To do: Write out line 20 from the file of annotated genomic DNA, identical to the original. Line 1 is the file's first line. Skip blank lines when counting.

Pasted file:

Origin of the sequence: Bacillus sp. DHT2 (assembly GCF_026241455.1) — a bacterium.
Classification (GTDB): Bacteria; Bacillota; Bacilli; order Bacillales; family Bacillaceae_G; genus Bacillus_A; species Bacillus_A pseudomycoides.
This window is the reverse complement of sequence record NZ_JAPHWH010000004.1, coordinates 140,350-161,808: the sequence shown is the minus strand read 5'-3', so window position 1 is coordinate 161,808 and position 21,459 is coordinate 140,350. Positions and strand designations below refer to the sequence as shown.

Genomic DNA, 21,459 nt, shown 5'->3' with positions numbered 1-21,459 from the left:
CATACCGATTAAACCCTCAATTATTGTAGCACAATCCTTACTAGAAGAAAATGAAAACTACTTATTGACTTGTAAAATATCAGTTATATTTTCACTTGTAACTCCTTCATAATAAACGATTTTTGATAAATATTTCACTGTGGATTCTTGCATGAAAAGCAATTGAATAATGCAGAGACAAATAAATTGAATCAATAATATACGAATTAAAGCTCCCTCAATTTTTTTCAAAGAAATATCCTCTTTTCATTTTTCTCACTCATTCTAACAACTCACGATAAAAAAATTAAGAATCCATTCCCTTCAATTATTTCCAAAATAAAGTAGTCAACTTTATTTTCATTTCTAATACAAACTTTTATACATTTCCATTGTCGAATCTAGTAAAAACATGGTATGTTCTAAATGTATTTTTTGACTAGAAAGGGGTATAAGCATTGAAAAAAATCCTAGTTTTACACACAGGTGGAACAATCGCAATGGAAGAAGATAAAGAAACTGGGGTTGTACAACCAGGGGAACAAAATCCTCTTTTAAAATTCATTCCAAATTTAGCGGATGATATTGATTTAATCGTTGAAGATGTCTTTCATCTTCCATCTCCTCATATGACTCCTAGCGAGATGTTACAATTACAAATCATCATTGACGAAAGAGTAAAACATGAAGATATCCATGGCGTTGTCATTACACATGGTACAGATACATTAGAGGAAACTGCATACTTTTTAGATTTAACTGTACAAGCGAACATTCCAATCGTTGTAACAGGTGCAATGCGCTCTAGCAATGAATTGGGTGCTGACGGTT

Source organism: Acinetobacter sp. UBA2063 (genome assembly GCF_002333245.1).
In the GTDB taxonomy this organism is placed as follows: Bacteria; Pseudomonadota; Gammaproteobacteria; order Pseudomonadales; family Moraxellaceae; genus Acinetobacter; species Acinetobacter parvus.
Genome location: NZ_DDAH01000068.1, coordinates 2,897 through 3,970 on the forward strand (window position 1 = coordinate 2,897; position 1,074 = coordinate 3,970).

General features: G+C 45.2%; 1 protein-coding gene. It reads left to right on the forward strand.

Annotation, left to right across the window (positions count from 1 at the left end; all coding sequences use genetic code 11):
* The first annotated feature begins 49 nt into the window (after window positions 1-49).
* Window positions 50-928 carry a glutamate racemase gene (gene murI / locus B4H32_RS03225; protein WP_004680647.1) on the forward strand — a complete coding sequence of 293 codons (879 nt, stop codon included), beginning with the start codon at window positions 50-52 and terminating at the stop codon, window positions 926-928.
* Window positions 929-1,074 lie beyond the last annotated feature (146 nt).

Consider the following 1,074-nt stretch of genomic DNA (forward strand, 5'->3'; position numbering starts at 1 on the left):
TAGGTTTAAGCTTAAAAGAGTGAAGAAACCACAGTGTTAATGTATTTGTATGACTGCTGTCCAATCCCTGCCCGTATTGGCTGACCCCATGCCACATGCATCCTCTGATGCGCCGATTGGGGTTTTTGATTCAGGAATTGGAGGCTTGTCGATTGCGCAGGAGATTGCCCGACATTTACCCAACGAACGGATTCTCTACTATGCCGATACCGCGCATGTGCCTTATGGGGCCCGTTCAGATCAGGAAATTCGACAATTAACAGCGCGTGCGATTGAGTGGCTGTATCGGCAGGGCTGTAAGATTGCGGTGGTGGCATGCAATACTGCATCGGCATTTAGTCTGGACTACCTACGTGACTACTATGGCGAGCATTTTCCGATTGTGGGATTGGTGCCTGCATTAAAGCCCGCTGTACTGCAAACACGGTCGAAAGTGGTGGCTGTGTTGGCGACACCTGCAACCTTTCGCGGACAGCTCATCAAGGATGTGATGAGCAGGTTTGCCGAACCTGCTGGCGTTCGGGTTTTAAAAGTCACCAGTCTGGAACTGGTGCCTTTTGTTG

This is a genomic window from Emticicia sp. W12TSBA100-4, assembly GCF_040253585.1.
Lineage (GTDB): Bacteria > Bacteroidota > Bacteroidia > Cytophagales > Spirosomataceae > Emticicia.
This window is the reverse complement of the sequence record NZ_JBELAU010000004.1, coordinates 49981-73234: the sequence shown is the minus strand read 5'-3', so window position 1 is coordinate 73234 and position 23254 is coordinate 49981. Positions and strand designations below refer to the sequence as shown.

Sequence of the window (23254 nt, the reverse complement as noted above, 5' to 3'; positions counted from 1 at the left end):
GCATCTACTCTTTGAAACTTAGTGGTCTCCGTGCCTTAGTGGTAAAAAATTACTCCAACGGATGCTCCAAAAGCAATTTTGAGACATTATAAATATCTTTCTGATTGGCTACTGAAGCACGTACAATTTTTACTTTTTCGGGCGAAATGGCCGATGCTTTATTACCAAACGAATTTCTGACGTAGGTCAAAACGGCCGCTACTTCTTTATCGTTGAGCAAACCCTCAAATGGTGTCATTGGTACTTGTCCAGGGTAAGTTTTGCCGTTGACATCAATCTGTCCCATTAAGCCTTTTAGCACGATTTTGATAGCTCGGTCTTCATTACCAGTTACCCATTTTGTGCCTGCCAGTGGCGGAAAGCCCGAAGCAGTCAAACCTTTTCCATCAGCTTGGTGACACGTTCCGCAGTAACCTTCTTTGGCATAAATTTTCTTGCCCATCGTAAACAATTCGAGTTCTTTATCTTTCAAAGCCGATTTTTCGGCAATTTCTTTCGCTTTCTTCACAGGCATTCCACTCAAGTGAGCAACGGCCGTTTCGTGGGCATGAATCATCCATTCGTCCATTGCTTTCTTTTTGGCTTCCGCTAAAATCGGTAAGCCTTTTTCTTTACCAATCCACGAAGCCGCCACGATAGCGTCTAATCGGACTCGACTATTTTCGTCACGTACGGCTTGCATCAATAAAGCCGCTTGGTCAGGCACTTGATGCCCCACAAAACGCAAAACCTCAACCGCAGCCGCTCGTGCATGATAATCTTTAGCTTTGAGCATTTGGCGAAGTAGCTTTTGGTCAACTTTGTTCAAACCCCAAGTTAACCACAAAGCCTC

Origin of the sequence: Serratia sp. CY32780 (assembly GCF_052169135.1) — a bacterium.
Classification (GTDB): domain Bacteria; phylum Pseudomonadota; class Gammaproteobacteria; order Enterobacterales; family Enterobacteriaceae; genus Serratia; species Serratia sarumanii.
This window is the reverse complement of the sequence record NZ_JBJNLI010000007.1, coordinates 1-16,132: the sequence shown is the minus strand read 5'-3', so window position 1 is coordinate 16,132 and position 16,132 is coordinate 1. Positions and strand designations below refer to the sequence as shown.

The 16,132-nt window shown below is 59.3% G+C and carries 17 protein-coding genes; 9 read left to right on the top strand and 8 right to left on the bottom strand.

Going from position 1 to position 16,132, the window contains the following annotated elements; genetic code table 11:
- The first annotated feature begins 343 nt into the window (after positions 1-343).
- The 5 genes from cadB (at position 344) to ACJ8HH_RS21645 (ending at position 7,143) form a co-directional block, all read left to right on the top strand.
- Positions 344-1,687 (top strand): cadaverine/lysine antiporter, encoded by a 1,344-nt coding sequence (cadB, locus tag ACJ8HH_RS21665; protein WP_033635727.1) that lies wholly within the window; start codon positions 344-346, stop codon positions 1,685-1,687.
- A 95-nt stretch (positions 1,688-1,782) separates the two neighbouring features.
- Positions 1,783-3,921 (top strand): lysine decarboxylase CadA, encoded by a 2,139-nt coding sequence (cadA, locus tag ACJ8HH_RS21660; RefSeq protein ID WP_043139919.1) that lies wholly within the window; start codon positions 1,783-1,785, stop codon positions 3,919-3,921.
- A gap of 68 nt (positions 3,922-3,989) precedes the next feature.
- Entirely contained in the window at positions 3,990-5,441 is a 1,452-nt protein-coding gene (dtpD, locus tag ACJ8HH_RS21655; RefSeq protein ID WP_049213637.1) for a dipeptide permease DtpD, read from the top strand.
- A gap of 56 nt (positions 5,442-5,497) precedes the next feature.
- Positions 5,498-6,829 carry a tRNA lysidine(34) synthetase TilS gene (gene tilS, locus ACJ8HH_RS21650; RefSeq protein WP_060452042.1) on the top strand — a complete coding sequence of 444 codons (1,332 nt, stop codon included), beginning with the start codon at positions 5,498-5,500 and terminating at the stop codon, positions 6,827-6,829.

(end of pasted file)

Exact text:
GCATCTACTCTTTGAAACTTAGTGGTCTCCGTGCCTTAGTGGTAAAAAATTACTCCAACGGATGCTCCAAAAGCAATTTTGAGACATTATAAATATCTTTCTGATTGGCTACTGAAGCACGTACAATTTTTACTTTTTCGGGCGAAATGGCCGATGCTTTATTACCAAACGAATTTCTGACGTAGGTCAAAACGGCCGCTACTTCTTTATCGTTGAGCAAACCCTCAAATGGTGTCATTGGTACTTGTCCAGGGTAAGTTTTGCCGTTGACATCAATCTGTCCCATTAAGCCTTTTAGCACGATTTTGATAGCTCGGTCTTCATTACCAGTTACCCATTTTGTGCCTGCCAGTGGCGGAAAGCCCGAAGCAGTCAAACCTTTTCCATCAGCTTGGTGACACGTTCCGCAGTAACCTTCTTTGGCATAAATTTTCTTGCCCATCGTAAACAATTCGAGTTCTTTATCTTTCAAAGCCGATTTTTCGGCAATTTCTTTCGCTTTCTTCACAGGCATTCCACTCAAGTGAGCAACGGCCGTTTCGTGGGCATGAATCATCCATTCGTCCATTGCTTTCTTTTTGGCTTCCGCTAAAATCGGTAAGCCTTTTTCTTTACCAATCCACGAAGCCGCCACGATAGCGTCTAATCGGACTCGACTATTTTCGTCACGTACGGCTTGCATCAATAAAGCCGCTTGGTCAGGCACTTGATGCCCCACAAAACGCAAAACCTCAACCGCAGCCGCTCGTGCATGATAATCTTTAGCTTTGAGCATTTGGCGAAGTAGCTTTTGGTCAACTTTGTTCAAACCCCAAGTTAACCACAAAGCCTC